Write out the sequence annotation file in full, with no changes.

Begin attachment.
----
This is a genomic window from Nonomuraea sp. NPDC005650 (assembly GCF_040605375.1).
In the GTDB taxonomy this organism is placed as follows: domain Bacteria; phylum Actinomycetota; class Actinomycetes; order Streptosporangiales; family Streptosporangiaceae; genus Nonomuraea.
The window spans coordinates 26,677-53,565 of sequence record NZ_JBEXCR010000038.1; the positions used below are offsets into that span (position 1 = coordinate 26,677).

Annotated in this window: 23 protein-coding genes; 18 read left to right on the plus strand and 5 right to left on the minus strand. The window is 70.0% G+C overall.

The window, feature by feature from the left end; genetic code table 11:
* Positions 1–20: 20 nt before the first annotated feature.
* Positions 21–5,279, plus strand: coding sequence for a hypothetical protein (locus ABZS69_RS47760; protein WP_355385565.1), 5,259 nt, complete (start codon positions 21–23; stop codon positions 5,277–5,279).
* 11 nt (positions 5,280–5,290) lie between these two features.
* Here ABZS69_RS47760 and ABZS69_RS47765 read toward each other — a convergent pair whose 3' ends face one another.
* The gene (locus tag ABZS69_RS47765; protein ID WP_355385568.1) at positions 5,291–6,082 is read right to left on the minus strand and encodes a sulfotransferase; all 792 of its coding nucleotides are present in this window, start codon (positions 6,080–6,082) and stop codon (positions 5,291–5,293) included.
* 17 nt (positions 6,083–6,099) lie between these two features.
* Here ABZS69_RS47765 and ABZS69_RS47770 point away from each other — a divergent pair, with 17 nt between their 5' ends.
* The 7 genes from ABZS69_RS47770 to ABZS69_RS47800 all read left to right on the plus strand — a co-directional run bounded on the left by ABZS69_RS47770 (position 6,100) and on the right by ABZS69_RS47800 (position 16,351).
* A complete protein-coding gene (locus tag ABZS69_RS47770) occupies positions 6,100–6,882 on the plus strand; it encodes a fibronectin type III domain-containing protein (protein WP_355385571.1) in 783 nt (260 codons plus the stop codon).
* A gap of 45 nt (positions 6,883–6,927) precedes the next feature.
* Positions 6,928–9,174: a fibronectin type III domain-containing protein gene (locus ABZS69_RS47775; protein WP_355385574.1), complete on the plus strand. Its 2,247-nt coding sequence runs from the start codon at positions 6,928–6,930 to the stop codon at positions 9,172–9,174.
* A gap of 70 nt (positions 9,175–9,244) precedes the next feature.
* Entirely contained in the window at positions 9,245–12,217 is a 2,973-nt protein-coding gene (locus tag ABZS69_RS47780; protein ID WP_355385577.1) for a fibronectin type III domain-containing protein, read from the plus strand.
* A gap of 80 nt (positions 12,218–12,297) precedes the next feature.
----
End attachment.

This is a genomic window from Nonomuraea sp. NPDC005650 (assembly GCF_040605375.1).
In the GTDB taxonomy this organism is placed as follows: domain Bacteria; phylum Actinomycetota; class Actinomycetes; order Streptosporangiales; family Streptosporangiaceae; genus Nonomuraea.
The window spans coordinates 26,677-53,565 of sequence record NZ_JBEXCR010000038.1; the positions used below are offsets into that span (position 1 = coordinate 26,677).

Annotated in this window: 23 protein-coding genes; 18 read left to right on the plus strand and 5 right to left on the minus strand. The window is 70.0% G+C overall.

The window, feature by feature from the left end; genetic code table 11:
* Positions 1–20: 20 nt before the first annotated feature.
* Positions 21–5,279, plus strand: coding sequence for a hypothetical protein (locus ABZS69_RS47760; protein WP_355385565.1), 5,259 nt, complete (start codon positions 21–23; stop codon positions 5,277–5,279).
* 11 nt (positions 5,280–5,290) lie between these two features.
* Here ABZS69_RS47760 and ABZS69_RS47765 read toward each other — a convergent pair whose 3' ends face one another.
* The gene (locus tag ABZS69_RS47765; protein ID WP_355385568.1) at positions 5,291–6,082 is read right to left on the minus strand and encodes a sulfotransferase; all 792 of its coding nucleotides are present in this window, start codon (positions 6,080–6,082) and stop codon (positions 5,291–5,293) included.
* 17 nt (positions 6,083–6,099) lie between these two features.
* Here ABZS69_RS47765 and ABZS69_RS47770 point away from each other — a divergent pair, with 17 nt between their 5' ends.
* The 7 genes from ABZS69_RS47770 to ABZS69_RS47800 all read left to right on the plus strand — a co-directional run bounded on the left by ABZS69_RS47770 (position 6,100) and on the right by ABZS69_RS47800 (position 16,351).
* A complete protein-coding gene (locus tag ABZS69_RS47770) occupies positions 6,100–6,882 on the plus strand; it encodes a fibronectin type III domain-containing protein (protein WP_355385571.1) in 783 nt (260 codons plus the stop codon).
* A gap of 45 nt (positions 6,883–6,927) precedes the next feature.
* Positions 6,928–9,174: a fibronectin type III domain-containing protein gene (locus ABZS69_RS47775; protein WP_355385574.1), complete on the plus strand. Its 2,247-nt coding sequence runs from the start codon at positions 6,928–6,930 to the stop codon at positions 9,172–9,174.
* A gap of 70 nt (positions 9,175–9,244) precedes the next feature.
* Entirely contained in the window at positions 9,245–12,217 is a 2,973-nt protein-coding gene (locus tag ABZS69_RS47780; protein ID WP_355385577.1) for a fibronectin type III domain-containing protein, read from the plus strand.
* A gap of 80 nt (positions 12,218–12,297) precedes the next feature.